The Woodlands Township will seek to reopen its public spaces and resume community programs through several phases this year, in line with state and federal guidelines focused on the progression from current closures and distancing standards.

At an April 22 board of directors meeting, The Woodlands officials, including Parks & Recreation Director Chris Nunes, discussed the township’s reopening outline. The three-phase approach will allow The Woodlands residents to return to parks, playgrounds and various community programming once local milestones related to a reduction in confirmed COVID-19 cases have been met. The three phases are designed around the return to public spaces and activities suitable for 10 people, 50 people and eventually, an unrestricted number of people.

Nunes said township staff have been developing the approach for two weeks, and accelerated their planning after President Donald Trump released a federal outline for reopening the U.S. economy April 16. Officials said the start of the first phase will be contingent on recording a two-week downturn in confirmed coronavirus cases in the area as well as on reopening guidance from Harris and Montgomery counties and state and federal governments.

“Based on the gating criteria that was identified, [we’re] really looking at a 14-day downward trajectory [of coronavirus cases]. We don’t know if that’s really for Montgomery County, we believe that the Montgomery County judge will follow that threshold, but we don’t know what Harris County [will do],” Nunes said. “Some parks theoretically might be open because they’re in Montgomery County; others might not be open in Harris County. ... Overall, we’re trying to manage the number of amenities by the number of people.”

The first phase would include the reopening of public restrooms, dog parks and the township boat house; private or small-group aquatics activities; and limited programming at recreation centers. Basketball, tennis and volleyball courts would also reopen with limited rims and netting to maintain 10-person limits.

The second phase would expand to facilitate 50-person activities, with fully equipped athletic courts, aquatics programs and larger parks. Recreation centers, playgrounds and Texas Treeventures would also reopen in this phase.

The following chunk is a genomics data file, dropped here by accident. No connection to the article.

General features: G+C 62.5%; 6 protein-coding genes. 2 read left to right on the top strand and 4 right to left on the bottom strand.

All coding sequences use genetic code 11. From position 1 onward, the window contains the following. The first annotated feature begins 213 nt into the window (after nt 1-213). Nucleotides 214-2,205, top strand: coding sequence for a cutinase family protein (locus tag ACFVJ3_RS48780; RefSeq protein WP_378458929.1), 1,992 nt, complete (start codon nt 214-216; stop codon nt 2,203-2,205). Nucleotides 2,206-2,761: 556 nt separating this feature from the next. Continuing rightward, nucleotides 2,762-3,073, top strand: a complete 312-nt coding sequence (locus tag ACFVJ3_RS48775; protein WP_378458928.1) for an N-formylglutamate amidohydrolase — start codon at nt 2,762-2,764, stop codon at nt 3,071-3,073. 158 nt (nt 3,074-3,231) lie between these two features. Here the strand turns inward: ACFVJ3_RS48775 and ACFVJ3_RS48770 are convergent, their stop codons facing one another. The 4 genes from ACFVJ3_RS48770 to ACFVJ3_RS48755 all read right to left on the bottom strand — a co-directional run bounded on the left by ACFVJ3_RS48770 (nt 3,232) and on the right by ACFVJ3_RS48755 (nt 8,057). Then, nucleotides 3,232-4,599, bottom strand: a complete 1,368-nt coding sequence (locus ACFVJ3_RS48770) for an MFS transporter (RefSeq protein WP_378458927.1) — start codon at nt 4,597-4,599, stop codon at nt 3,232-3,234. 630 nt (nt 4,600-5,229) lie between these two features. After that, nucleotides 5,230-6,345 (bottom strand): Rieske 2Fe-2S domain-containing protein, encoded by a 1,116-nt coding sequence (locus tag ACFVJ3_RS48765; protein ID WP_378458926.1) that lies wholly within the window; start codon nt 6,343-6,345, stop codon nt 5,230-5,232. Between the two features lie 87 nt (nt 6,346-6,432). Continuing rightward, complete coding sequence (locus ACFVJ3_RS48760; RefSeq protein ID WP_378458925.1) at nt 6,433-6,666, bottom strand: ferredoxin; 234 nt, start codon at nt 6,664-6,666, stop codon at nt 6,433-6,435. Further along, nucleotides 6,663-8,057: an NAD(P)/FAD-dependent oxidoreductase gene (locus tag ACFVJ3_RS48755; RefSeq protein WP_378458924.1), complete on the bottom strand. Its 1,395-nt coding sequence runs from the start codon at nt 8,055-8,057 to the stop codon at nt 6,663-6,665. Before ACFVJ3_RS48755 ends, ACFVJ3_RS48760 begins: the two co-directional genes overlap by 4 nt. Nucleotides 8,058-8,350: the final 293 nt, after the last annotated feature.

Nunes said the final phase would represent a return to unrestricted community programs and facilities and would be reached through a collaboration of township staff and residents following the previous phases' guidelines before a full reopening.

“We’re really trying to manage the numbers [and] manage social distancing to the best of our ability, but it takes both staff managing the social distancing but also residents taking it upon themselves to [socially] distance themselves in the parks,” he said.

After Nunes’ presentation, board members thanked residents for their adherence to the township’s guidance on social distancing over the past several weeks and expressed approval for a plan to make local amenities accessible again in line with the latest health guidelines.

“The one thing that has been proven during this entire process is that the vast majority of our residents understand their responsibility to act responsibly in this manner,” Director Bruce Rieser said. “Everybody needs to be smart [and] maintain social distancing, [so] let’s get on with it.”

Directors unanimously approved the parks and recreation plan to be rolled out in line with government and safety guidelines in a 7-0 vote. They also approved the reopening of township tennis courts on a limited basis this week, and Nunes said courts with alternating nets would be available for resident use by April 24.

Earlier in the meeting, board members also discussed Harris County Judge Lina Hidalgo’s announcement that county residents would be required to wear face masks in public beginning April 27. Board members noted the disparate effect that the order will have on The Woodlands residents in Harris County, including the Village of Creekside Park, and requested the township formally object to the order’s implementation.

“I think that’s onerous and basically unconstitutional,” Director Shelley Sekula-Gibbs said. “I can see strongly recommending [masks], but I cannot see how somebody is going to actually enforce a $1,000 fine of an individual for not wearing a mask especially when the epidemic is on the downhill side. We supposedly peaked on the 8th or 9th of this month, so it just seems like this is a draconian measure.”

After initially considering possible legal action against the order, all board members voted to submit a letter to Hidalgo and Attorney General Ken Paxton opposing the Harris County order.

“There needs to be a consistent standard throughout Texas, and it should be up to the state officials to make these decisions because we’re not the only community that sits in multiple counties,” Rieser said.

The April 22 session also included the swearing in of Director Jason Nelson, who was selected by the board April 16 to fill the vacant seat of former Director Brian Boniface. Boniface resigned earlier this month to provide emergency coronavirus aid with the U.S. Army Reserves. Nelson also serves as a pastor at Tomball's Rose Hill United Methodist Church.